The mammalian circadian system, which is composed of a master pacemaker in the suprachiasmatic nuclei (SCN) as well as other oscillators in the brain and peripheral tissues, controls daily rhythms of behavior and physiology. Lesions of the SCN abolish circadian rhythms of locomotor activity and transplants of fetal SCN tissue restore rhythmic behavior with the periodicity of the donor's genotype, suggesting that the SCN determines the period of the circadian behavioral rhythm. According to the model of timekeeping in the SCN, the Period (Per) genes are important elements of the transcriptional/ translational feedback loops that generate the endogenous circadian rhythm. Previous studies have investigated the functions of the Per genes by examining locomotor activity in mice lacking functional PERIOD proteins. Variable behavioral phenotypes were observed depending on the line and genetic background of the mice. In the current study we assessed both wheel-running activity and Per1-promoter-driven luciferase expression (Per1-luc) in cultured SCN, pituitary, and lung explants from Per2-/- and Per3-/- mice congenic with the C57BL/6J strain. We found that the Per2-/- phenotype is enhanced in vitro compared to in vivo, such that the period of Per1-luc expression in Per2 -/- SCN explants is 1.5 hours shorter than in Per2+/+ SCN, while the free-running period of wheel-running activity is only 11 minutes shorter in Per2-/- compared to Per2+/+ mice. In contrast, circadian rhythms in SCN explants from Per3-/- mice do not differ from Per3+/+ mice. Instead, the period and phase of Per1-luc expression are significantly altered in Per3-/- pituitary and lung explants compared to Per3+/+ mice. Taken together these data suggest that the function of each Per gene may differ between tissues. Per2 appears to be important for period determination in the SCN, while Per3 participates in timekeeping in the pituitary and lung.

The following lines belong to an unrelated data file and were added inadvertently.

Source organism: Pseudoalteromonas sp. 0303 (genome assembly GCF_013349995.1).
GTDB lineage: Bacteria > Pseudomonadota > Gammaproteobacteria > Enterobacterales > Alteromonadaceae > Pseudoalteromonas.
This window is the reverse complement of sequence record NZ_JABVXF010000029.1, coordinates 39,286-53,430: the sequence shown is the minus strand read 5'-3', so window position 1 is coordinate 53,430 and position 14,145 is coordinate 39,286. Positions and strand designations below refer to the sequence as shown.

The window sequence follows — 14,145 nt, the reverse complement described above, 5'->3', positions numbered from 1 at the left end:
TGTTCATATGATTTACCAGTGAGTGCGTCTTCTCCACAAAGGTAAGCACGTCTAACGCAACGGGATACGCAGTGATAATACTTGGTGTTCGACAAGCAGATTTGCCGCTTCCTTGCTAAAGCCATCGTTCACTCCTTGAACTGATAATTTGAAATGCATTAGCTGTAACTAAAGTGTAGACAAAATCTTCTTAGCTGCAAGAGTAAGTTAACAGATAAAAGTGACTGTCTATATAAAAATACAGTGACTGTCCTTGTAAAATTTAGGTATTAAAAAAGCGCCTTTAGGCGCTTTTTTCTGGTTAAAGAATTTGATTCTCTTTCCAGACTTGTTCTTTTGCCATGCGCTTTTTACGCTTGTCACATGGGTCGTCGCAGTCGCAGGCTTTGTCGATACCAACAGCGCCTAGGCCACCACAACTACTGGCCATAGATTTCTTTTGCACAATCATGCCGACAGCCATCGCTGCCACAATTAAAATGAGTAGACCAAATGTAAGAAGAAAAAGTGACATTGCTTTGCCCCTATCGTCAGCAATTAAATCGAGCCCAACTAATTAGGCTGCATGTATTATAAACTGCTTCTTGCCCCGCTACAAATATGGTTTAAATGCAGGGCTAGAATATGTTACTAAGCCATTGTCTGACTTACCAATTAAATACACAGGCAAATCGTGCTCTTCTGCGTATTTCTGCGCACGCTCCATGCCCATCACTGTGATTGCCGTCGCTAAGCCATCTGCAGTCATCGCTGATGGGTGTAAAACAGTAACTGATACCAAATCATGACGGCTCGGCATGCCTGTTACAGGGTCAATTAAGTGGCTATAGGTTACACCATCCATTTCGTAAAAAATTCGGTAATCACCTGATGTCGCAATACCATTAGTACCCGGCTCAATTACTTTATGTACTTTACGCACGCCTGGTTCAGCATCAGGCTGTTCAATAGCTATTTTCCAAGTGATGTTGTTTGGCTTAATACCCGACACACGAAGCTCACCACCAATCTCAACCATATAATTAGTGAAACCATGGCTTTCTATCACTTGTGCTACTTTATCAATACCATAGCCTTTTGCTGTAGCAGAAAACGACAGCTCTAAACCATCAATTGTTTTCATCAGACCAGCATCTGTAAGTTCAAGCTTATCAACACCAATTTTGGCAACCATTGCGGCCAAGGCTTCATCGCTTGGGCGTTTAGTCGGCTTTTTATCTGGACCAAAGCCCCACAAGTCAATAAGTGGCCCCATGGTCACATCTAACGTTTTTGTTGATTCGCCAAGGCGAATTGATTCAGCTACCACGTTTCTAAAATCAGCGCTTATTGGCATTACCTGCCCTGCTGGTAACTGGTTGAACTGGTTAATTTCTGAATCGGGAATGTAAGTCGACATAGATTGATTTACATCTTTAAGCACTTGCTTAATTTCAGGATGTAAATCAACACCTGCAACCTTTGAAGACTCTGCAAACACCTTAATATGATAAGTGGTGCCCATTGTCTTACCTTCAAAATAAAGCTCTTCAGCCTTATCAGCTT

|State||Published - Jan 1 2010|
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